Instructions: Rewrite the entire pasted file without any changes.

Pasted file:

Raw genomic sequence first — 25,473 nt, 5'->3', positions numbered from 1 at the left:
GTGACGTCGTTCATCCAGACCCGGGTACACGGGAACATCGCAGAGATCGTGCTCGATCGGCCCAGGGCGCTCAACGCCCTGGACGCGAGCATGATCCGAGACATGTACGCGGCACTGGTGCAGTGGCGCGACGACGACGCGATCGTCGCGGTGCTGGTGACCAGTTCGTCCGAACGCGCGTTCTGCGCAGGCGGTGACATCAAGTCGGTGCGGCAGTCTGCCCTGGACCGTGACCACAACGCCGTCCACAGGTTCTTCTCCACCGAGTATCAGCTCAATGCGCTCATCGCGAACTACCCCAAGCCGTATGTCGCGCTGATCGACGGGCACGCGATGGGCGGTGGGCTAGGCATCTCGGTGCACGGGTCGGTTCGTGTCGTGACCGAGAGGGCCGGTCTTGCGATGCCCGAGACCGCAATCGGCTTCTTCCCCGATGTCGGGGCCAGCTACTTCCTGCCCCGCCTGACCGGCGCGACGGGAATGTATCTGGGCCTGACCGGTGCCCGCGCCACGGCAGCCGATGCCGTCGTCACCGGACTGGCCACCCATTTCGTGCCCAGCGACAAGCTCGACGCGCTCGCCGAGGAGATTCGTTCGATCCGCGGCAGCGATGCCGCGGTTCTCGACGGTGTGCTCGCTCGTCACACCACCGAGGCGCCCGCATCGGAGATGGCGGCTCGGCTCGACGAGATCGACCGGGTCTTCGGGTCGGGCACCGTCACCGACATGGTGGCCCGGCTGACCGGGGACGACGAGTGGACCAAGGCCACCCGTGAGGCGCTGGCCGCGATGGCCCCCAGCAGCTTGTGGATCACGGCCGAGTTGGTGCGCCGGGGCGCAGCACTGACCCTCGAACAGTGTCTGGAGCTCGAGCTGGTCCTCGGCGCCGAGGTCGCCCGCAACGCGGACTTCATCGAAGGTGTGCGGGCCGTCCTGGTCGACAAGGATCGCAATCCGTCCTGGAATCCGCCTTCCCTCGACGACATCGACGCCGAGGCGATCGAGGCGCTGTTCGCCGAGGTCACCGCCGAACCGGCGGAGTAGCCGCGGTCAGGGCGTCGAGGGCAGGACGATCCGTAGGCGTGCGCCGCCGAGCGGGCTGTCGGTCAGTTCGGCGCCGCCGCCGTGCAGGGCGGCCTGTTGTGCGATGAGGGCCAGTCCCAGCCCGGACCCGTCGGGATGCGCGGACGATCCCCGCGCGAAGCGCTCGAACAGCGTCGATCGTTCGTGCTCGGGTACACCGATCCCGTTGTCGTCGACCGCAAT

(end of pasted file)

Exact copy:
Raw genomic sequence first — 25,473 nt, 5'->3', positions numbered from 1 at the left:
GTGACGTCGTTCATCCAGACCCGGGTACACGGGAACATCGCAGAGATCGTGCTCGATCGGCCCAGGGCGCTCAACGCCCTGGACGCGAGCATGATCCGAGACATGTACGCGGCACTGGTGCAGTGGCGCGACGACGACGCGATCGTCGCGGTGCTGGTGACCAGTTCGTCCGAACGCGCGTTCTGCGCAGGCGGTGACATCAAGTCGGTGCGGCAGTCTGCCCTGGACCGTGACCACAACGCCGTCCACAGGTTCTTCTCCACCGAGTATCAGCTCAATGCGCTCATCGCGAACTACCCCAAGCCGTATGTCGCGCTGATCGACGGGCACGCGATGGGCGGTGGGCTAGGCATCTCGGTGCACGGGTCGGTTCGTGTCGTGACCGAGAGGGCCGGTCTTGCGATGCCCGAGACCGCAATCGGCTTCTTCCCCGATGTCGGGGCCAGCTACTTCCTGCCCCGCCTGACCGGCGCGACGGGAATGTATCTGGGCCTGACCGGTGCCCGCGCCACGGCAGCCGATGCCGTCGTCACCGGACTGGCCACCCATTTCGTGCCCAGCGACAAGCTCGACGCGCTCGCCGAGGAGATTCGTTCGATCCGCGGCAGCGATGCCGCGGTTCTCGACGGTGTGCTCGCTCGTCACACCACCGAGGCGCCCGCATCGGAGATGGCGGCTCGGCTCGACGAGATCGACCGGGTCTTCGGGTCGGGCACCGTCACCGACATGGTGGCCCGGCTGACCGGGGACGACGAGTGGACCAAGGCCACCCGTGAGGCGCTGGCCGCGATGGCCCCCAGCAGCTTGTGGATCACGGCCGAGTTGGTGCGCCGGGGCGCAGCACTGACCCTCGAACAGTGTCTGGAGCTCGAGCTGGTCCTCGGCGCCGAGGTCGCCCGCAACGCGGACTTCATCGAAGGTGTGCGGGCCGTCCTGGTCGACAAGGATCGCAATCCGTCCTGGAATCCGCCTTCCCTCGACGACATCGACGCCGAGGCGATCGAGGCGCTGTTCGCCGAGGTCACCGCCGAACCGGCGGAGTAGCCGCGGTCAGGGCGTCGAGGGCAGGACGATCCGTAGGCGTGCGCCGCCGAGCGGGCTGTCGGTCAGTTCGGCGCCGCCGCCGTGCAGGGCGGCCTGTTGTGCGATGAGGGCCAGTCCCAGCCCGGACCCGTCGGGATGCGCGGACGATCCCCGCGCGAAGCGCTCGAACAGCGTCGATCGTTCGTGCTCGGGTACACCGATCCCGTTGTCGTCGACCGCAAT